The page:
Do People Really Want Me to Succeed?

"My startup is doing SO incredibly well right now, and I can't wait to tell the world about it! When people see my social media posts about how well I'm doing, they are all going to love me, right? I mean — they wouldn't want me to fail, would they? Um.. would they?"

May 1st, 2024   |    By: Wil Schroter

The sneaky secret of being a Founder is that very few people want to see us succeed.

That's kind of messed up, right? We'd think that building something new in the world, creating jobs, and pursuing our own success would be something everyone could get behind, with only "fans in the stands," as it were.

That does sound awesome, but the reality is way different. We try not to think about it and mostly don't talk about it, but the people in the stands, even when they are cheering us on, are also hoping we lose. It's an important dynamic to understand for Founders who are becoming successful for the first time, and how success can sometimes make people's view of us worsen.

Why People Want Us to Fail

I could get into some deep psychology here, but let's keep it simple — people feel better about themselves when the people around them do horribly. Conversely, they feel like crap when the people around them do better than they do. Frankly, it's natural that they would like to see us fail because who wants to feel crappy?!

Most of the rooting against us isn't even deliberate, and that's something we really need to understand. We all want to feel good about ourselves, and a great deal of that ego and security is driven by comparison to others. When we see a Founder do exponentially well, as some tend to do, that accomplishment vastly overshadows what most people do, and that's where the tension begins.

Of course, we want to counter that with "But I worked hard for this!" and while that's true, the hard work may earn some respect, it doesn't change how people feel about themselves by comparison, which is where this all stems from.

Who Wants Us to Fail?

We keep saying "they" want us to fail, but who are "they" exactly? Well, the answer here might surprise you. It starts with the people closest to us. That sounds odd, but there's a good reason. We tend to generate the most anxiety from people we relate with the most. It's why sibling rivalry is so common; both siblings compare each other to the same base.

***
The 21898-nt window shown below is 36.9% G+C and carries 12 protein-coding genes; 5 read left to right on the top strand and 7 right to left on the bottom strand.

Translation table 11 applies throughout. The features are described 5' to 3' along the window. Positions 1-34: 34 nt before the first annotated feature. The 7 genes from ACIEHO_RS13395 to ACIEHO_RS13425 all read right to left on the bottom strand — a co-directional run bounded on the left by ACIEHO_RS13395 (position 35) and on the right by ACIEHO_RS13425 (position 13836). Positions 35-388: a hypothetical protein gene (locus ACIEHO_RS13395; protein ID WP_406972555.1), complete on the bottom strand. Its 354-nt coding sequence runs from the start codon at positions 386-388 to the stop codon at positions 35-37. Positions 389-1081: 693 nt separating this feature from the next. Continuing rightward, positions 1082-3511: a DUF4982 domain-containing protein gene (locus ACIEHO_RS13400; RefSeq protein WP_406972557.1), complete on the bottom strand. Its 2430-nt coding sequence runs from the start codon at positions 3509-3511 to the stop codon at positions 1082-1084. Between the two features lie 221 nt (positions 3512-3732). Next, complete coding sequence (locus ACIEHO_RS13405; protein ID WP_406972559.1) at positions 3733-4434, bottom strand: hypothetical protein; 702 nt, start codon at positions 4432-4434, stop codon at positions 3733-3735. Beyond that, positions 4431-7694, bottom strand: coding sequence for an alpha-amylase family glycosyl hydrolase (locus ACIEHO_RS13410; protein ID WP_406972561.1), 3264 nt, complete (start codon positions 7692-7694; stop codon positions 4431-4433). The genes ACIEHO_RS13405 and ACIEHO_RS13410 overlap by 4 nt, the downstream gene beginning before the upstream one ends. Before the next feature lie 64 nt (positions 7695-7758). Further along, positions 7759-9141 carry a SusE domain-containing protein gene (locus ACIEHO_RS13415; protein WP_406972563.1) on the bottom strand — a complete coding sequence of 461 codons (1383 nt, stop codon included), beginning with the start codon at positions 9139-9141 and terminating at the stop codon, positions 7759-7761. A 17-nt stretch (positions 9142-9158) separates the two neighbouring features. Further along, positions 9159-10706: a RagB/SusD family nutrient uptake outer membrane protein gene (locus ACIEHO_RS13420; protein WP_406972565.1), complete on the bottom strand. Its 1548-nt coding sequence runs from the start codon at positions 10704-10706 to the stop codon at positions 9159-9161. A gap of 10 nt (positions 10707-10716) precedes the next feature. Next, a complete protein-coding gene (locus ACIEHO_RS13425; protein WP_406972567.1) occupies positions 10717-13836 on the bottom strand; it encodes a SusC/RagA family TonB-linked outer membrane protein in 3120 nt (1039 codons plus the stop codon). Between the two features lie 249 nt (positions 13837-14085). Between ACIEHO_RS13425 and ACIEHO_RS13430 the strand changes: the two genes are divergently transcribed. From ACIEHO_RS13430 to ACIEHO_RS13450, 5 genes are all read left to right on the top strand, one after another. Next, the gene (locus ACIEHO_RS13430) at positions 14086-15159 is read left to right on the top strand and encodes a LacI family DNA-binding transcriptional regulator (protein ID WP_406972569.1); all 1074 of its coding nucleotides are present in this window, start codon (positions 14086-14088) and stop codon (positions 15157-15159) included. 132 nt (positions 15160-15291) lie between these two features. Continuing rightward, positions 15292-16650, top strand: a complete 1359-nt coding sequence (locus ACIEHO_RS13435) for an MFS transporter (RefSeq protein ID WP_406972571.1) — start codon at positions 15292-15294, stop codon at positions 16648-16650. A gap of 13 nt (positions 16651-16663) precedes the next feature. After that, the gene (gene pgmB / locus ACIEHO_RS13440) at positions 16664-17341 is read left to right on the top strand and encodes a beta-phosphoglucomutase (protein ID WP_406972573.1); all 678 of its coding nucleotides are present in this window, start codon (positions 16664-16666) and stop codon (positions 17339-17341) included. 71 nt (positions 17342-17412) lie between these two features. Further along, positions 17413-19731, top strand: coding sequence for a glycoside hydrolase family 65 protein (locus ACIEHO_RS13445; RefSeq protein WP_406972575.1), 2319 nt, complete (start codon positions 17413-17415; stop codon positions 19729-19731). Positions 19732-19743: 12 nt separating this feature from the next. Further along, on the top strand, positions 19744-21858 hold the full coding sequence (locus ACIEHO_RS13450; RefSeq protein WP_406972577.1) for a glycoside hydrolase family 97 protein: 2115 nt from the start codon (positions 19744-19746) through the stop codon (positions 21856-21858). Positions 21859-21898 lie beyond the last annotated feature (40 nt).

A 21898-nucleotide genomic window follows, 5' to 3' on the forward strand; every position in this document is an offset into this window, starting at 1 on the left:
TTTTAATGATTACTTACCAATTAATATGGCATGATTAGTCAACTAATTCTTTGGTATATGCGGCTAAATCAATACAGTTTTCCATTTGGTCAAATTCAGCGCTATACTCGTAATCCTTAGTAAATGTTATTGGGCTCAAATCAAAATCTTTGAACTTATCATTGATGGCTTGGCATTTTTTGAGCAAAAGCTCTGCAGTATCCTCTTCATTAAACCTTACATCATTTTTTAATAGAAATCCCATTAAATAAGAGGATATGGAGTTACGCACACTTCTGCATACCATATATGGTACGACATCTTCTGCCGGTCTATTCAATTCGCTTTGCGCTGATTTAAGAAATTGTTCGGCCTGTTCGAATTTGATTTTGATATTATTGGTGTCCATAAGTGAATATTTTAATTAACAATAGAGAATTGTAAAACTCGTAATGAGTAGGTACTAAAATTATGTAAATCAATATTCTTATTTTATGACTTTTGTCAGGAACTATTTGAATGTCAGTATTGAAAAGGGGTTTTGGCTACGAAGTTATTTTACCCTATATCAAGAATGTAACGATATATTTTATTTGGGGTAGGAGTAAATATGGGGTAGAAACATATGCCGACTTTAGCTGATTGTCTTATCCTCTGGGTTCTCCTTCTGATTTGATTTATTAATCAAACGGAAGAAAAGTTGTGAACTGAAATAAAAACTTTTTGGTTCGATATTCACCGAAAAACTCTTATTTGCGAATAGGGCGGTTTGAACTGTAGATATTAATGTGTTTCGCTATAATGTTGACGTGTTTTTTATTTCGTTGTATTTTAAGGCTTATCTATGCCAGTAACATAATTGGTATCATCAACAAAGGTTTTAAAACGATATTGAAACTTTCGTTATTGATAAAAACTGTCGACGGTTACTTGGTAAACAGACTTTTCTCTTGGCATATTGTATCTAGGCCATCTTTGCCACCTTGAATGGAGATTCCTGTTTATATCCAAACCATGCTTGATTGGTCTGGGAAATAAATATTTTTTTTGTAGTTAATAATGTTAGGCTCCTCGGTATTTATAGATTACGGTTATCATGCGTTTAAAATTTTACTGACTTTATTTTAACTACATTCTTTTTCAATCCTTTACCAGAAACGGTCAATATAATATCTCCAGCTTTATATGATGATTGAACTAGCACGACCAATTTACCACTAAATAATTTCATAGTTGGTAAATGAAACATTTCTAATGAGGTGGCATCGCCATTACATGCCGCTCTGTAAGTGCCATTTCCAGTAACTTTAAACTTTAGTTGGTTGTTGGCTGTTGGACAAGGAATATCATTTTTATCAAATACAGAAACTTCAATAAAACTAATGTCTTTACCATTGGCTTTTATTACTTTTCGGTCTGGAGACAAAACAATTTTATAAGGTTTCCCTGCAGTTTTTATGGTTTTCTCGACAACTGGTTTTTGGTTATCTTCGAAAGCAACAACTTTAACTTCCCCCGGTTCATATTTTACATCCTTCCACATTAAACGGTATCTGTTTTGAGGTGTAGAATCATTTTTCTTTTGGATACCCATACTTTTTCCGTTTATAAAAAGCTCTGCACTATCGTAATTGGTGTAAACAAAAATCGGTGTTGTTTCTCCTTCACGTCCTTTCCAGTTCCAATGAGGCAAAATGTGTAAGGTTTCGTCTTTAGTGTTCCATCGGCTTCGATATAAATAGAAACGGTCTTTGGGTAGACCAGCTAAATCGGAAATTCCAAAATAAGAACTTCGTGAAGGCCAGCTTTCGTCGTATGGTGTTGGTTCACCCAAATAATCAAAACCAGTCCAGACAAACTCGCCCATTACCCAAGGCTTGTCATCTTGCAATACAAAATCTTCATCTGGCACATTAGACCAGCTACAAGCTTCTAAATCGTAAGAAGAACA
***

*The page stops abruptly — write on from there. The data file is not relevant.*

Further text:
The same comparison continues with our friend groups, our fellow school alumni, or even the kids we grew up with. All of them have a much stronger emotional tie to our success or failure because it feels like the same outcome they could have had — but didn't. Externally it's our peer groups, the media, and even, in some cases, our own investors (if we're doing things very wrong!).

That's simply because most people don't have a default incentive to root for our success; they have an incentive to make sure their own success doesn't feel threatened.

Who Wants Us to Succeed?

The people most likely to be happy for us tend to fall into two camps: those who benefit directly from our success and those who have had more success than us.

The first camp, those that benefit, tends to be our spouses and children, our parents, early employees, and ideally, our investors. Each of them can extract a bit of pride (and revenue!) from our success, despite how it may compare to their own.

The second camp is a bit more interesting — those that are more successful. Part of that has to do with the fact that those folks have likely been in our position and can appreciate what it means to be hated on. But the larger part I suspect is that they don't feel threatened by that same success, and thereby can appreciate the journey without damaging their ego. It's why rich people tend to isolate themselves from other rich people.

So it's not all bad — we will definitely have our fans. We just need to understand that with great success comes great anxiety. How we manage that anxiety is really what defines us.

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About the Author

Wil Schroter

Wil Schroter is the Founder + CEO @, a startup platform that includes BizplanClarity, Fundable, Launchrock, and Zirtual. He started his first company at age 19 which grew to over $700 million in billings within 5 years (despite his involvement). After that he launched 8 more companies, the last 3 venture backed, to refine his learning of what not to do. He's a seasoned expert at starting companies and a total amateur at everything else.

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